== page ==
it is not doing so at the moment. Clearwire, an American
    wireless-broadband provider, also reserves the right to block VOIP
    traffic. In February, Madison River Communications, a rural phone
    company in North Carolina, was fined $15,000 by regulators for
    blocking access to Vonage's VOIP service. Occasionally, operators have
    even blocked access to Skype's website, thus preventing people from
    downloading the software or topping up their calling credit.

    The more enlightened approach-which most operators in rich countries,
    to varying degrees, accept-is to compete with VOIP openly or even to
    embrace it. Already, says Mr Paltridge, pricing of traditional phone
    services is changing quite radically as operators "try to adjust and
    to compete with the Skypes of this world". Operators are moving
    towards flat-rate pricing plans for traditional telephone service, so
    that the marginal price of making calls falls to zero. Many American
    regional operators offer unlimited local and national calling for a
    fixed monthly fee, and such schemes are also becoming popular in other

    Several incumbent operators have also launched their own VOIP
    services, such as Verizon's VoiceWing and BT's Broadband Voice. These
    offer lower prices than traditional telephone service but are
    generally not as cheap as a call between Skype and a regular phone.
    "If you can't beat 'em, join 'em," says John Delaney of Ovum, a
    consultancy. Such services are an admission that a less lucrative VOIP
    customer is better than no customer at all. Switching to VOIP also
    helps operators by lowering their own costs dramatically. BT and
    others are building new, internet-based networks behind the scenes,
    which will carry all voice traffic as VOIP even if the calls start or
    end in the traditional way.

    The other argument for embracing VOIP is that the incumbents can then
    start offering the fun new services that VOIP makes possible and
    charging for them. This goes far beyond traditional voicemail.
    Video-conferencing and unified messaging-whereby all forms of
    communication, from voicemail and video messages to e-mails or entire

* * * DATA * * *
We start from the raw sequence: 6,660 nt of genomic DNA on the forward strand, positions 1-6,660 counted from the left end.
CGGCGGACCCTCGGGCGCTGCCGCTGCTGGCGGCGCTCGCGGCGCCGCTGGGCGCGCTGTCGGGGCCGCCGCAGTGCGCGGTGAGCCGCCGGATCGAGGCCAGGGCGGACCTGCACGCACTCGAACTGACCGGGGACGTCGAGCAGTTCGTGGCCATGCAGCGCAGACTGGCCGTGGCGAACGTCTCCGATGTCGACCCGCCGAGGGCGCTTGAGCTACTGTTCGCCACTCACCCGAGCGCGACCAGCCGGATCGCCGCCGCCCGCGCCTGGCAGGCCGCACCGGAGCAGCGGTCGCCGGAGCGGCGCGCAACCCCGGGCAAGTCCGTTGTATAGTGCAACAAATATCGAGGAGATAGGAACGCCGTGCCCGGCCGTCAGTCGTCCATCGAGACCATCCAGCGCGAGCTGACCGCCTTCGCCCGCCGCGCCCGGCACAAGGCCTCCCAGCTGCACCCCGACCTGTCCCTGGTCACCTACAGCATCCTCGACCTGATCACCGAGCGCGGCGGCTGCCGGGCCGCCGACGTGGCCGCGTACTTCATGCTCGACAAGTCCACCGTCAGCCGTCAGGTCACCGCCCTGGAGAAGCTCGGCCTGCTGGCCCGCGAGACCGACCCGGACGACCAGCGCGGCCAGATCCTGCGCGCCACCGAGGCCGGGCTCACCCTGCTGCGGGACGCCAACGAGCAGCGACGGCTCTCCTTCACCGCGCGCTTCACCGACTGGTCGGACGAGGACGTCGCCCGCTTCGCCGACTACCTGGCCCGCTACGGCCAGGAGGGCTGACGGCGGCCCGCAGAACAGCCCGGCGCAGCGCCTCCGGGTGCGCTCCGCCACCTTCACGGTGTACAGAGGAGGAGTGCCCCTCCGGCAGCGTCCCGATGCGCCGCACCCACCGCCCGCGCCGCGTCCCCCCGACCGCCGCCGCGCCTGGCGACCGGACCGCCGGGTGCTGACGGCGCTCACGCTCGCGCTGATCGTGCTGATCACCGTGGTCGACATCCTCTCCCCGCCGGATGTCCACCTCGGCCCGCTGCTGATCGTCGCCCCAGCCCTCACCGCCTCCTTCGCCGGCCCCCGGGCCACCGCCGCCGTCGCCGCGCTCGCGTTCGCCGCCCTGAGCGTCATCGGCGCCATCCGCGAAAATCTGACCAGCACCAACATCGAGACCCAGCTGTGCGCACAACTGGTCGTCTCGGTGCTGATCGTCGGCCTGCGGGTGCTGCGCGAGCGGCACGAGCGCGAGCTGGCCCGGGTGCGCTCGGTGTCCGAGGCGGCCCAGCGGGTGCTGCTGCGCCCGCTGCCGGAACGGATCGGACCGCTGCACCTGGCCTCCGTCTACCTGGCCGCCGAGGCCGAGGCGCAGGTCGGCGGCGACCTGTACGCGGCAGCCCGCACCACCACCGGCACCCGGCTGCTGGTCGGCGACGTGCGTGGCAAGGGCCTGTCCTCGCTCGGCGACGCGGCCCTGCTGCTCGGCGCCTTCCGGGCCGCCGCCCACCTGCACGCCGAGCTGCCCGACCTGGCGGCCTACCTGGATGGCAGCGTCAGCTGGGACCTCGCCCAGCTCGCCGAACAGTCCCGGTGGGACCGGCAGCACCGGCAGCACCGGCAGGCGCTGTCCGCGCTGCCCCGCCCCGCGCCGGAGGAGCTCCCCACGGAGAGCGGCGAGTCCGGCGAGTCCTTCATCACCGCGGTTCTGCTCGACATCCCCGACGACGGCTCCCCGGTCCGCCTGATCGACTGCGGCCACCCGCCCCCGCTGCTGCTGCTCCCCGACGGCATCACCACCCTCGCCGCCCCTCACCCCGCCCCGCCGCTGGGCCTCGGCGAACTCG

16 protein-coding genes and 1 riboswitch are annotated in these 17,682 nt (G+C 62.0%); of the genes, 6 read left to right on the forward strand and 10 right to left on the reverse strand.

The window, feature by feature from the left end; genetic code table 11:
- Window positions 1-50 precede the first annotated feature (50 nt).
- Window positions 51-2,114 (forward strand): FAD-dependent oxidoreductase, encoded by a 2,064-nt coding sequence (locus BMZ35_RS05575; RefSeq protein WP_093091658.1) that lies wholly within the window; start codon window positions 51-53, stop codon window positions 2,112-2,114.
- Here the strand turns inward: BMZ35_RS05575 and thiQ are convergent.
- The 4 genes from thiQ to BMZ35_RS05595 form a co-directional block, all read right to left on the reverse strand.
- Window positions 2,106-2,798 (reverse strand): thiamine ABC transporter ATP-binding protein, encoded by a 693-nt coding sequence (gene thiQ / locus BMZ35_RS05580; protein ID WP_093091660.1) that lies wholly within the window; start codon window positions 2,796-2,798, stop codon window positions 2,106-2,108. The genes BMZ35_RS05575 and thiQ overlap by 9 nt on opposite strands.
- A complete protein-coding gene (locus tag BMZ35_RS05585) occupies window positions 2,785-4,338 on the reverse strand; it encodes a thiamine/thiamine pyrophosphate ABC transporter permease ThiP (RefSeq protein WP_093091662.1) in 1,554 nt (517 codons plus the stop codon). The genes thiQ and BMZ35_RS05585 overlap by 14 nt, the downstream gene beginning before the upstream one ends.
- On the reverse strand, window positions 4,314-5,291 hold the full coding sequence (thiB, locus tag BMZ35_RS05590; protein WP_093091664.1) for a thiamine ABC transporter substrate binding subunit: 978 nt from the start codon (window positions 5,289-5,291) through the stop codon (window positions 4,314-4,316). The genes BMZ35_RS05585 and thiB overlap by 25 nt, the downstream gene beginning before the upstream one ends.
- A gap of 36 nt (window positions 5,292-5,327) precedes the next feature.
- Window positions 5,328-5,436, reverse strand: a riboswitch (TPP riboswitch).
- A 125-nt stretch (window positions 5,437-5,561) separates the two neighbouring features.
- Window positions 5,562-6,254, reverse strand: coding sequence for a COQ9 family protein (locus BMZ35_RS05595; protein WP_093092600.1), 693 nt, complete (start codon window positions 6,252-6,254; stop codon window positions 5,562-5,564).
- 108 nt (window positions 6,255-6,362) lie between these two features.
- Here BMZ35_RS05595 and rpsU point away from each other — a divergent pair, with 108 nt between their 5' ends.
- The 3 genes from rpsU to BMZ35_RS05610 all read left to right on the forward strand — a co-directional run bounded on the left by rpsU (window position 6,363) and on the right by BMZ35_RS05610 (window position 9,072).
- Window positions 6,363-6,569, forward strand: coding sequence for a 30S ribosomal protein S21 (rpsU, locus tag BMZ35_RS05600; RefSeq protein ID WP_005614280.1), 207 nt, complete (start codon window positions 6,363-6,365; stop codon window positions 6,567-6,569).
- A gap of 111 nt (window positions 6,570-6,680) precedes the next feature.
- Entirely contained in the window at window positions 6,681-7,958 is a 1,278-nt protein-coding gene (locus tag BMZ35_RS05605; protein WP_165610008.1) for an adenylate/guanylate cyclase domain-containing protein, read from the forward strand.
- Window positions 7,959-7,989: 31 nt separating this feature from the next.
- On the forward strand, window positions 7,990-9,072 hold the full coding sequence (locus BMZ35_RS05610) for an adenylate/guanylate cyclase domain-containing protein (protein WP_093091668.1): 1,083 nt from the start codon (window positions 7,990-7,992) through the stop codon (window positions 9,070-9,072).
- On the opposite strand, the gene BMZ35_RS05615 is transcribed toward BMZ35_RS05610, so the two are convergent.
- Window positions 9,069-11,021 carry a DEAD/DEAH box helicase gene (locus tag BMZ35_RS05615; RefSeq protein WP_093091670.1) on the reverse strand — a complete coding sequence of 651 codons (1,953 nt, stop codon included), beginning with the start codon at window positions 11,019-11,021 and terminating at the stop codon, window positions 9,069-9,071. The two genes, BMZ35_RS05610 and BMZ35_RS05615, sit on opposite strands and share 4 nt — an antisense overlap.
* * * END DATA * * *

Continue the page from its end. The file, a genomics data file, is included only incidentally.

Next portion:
electronic documents go into one virtual "inbox"-will become common,
    says Wendy McMillan-Turner, head of voice services at BT. Since all of
    these features are essentially software programmes, they can all be
    integrated with applications that people today use on their computers,
    such as Outlook calendars and contacts files.

    The service that many telecoms operators are most excited about,
    however, is IPTV, which refers to television (and entertainment in
    general) being delivered over new and super-fast broadband-internet
    connections into homes. This would allow them to charge for a bundle
    of services, including broadband access, entertainment and voice. The
    voice component could then atrophy gracefully and eventually be thrown
    in for nothing. "Ultimately-perhaps by 2010-voice may become a free
    internet application, with operators making money from related
    internet applications like IPTV," says Mr Mewawalla.

    Cable operators are coming at VOIP from exactly the opposite
    direction. They already offer television and entertainment, as well as
    broadband access, so they might as well offer cheap telephony as well.
    This puts the cable companies in a good position. Unlike the telecoms
    operators, they do not depend on voice for their revenues today, so
    they can use cheap VOIP service as a competitive weapon to make life
    difficult for the telecoms operators, who are increasingly their only
    competition. In California, for example, most people have a choice
    between one cable company, Comcast, and one traditional telecoms
    carrier, SBC. Since voice uses very little bandwidth compared with
    television, the cable companies need not even add a lot in the way of

    The result, says Mr Mewawalla, is that voice service is fast becoming
    a marketing freebie to make customers "sticky"-to keep them loyal. "I
    would expect people to advertise free calls with VOIP, subsidised by
    other elements of the package," says Ms McMillan-Turner. Thus, BT will
    consider value-added services sold around VOIP as voice revenues in
    future, she says. BT hopes that selling such services will offset the
    inevitable decline in traditional voice revenue. Evalueserve, a
    consultancy, predicts that American and European fixed operators'
    long-distance voice revenue will decline by around 40% by 2008, and
    that in Europe 50% of broadband users will give up their voice lines
    by 2008.

    Mobile operators face a far greater challenge than fixed-line
    carriers. Voice accounts for the bulk of their business and they
    cannot (at least today) offer broadband access as easily as the cable
    and fixed-line companies. New "third-generation" (3G) networks were